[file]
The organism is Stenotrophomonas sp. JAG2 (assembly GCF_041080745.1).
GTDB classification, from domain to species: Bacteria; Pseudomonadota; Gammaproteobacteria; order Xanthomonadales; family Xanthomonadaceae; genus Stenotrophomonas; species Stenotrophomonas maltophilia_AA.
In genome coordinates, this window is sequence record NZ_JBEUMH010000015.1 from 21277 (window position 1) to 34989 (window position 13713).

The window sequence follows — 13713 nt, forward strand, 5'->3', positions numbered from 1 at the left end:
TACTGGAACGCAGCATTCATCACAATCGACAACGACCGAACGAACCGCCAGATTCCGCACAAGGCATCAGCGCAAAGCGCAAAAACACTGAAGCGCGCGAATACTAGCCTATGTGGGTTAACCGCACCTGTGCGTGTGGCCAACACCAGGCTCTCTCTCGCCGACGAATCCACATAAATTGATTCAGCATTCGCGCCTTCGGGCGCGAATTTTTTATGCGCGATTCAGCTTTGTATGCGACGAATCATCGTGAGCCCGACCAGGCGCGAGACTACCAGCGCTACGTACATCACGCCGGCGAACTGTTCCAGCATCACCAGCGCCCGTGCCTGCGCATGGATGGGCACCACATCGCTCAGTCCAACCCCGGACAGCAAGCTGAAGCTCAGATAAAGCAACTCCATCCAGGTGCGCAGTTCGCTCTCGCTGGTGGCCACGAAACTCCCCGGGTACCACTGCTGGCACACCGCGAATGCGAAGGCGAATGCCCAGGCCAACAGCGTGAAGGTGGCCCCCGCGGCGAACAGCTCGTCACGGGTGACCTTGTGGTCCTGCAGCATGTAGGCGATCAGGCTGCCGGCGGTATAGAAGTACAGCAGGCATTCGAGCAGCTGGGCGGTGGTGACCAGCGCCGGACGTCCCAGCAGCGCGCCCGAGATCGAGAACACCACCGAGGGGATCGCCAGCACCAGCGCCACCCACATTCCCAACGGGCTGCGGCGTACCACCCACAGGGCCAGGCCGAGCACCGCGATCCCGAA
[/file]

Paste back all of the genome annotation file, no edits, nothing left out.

The organism is Stenotrophomonas sp. JAG2 (assembly GCF_041080745.1).
GTDB classification, from domain to species: Bacteria; Pseudomonadota; Gammaproteobacteria; order Xanthomonadales; family Xanthomonadaceae; genus Stenotrophomonas; species Stenotrophomonas maltophilia_AA.
In genome coordinates, this window is sequence record NZ_JBEUMH010000015.1 from 21277 (window position 1) to 34989 (window position 13713).

The window sequence follows — 13713 nt, forward strand, 5'->3', positions numbered from 1 at the left end:
TACTGGAACGCAGCATTCATCACAATCGACAACGACCGAACGAACCGCCAGATTCCGCACAAGGCATCAGCGCAAAGCGCAAAAACACTGAAGCGCGCGAATACTAGCCTATGTGGGTTAACCGCACCTGTGCGTGTGGCCAACACCAGGCTCTCTCTCGCCGACGAATCCACATAAATTGATTCAGCATTCGCGCCTTCGGGCGCGAATTTTTTATGCGCGATTCAGCTTTGTATGCGACGAATCATCGTGAGCCCGACCAGGCGCGAGACTACCAGCGCTACGTACATCACGCCGGCGAACTGTTCCAGCATCACCAGCGCCCGTGCCTGCGCATGGATGGGCACCACATCGCTCAGTCCAACCCCGGACAGCAAGCTGAAGCTCAGATAAAGCAACTCCATCCAGGTGCGCAGTTCGCTCTCGCTGGTGGCCACGAAACTCCCCGGGTACCACTGCTGGCACACCGCGAATGCGAAGGCGAATGCCCAGGCCAACAGCGTGAAGGTGGCCCCCGCGGCGAACAGCTCGTCACGGGTGACCTTGTGGTCCTGCAGCATGTAGGCGATCAGGCTGCCGGCGGTATAGAAGTACAGCAGGCATTCGAGCAGCTGGGCGGTGGTGACCAGCGCCGGACGTCCCAGCAGCGCGCCCGAGATCGAGAACACCACCGAGGGGATCGCCAGCACCAGCGCCACCCACATTCCCAACGGGCTGCGGCGTACCACCCACAGGGCCAGGCCGAGCACCGCGATCCCGAA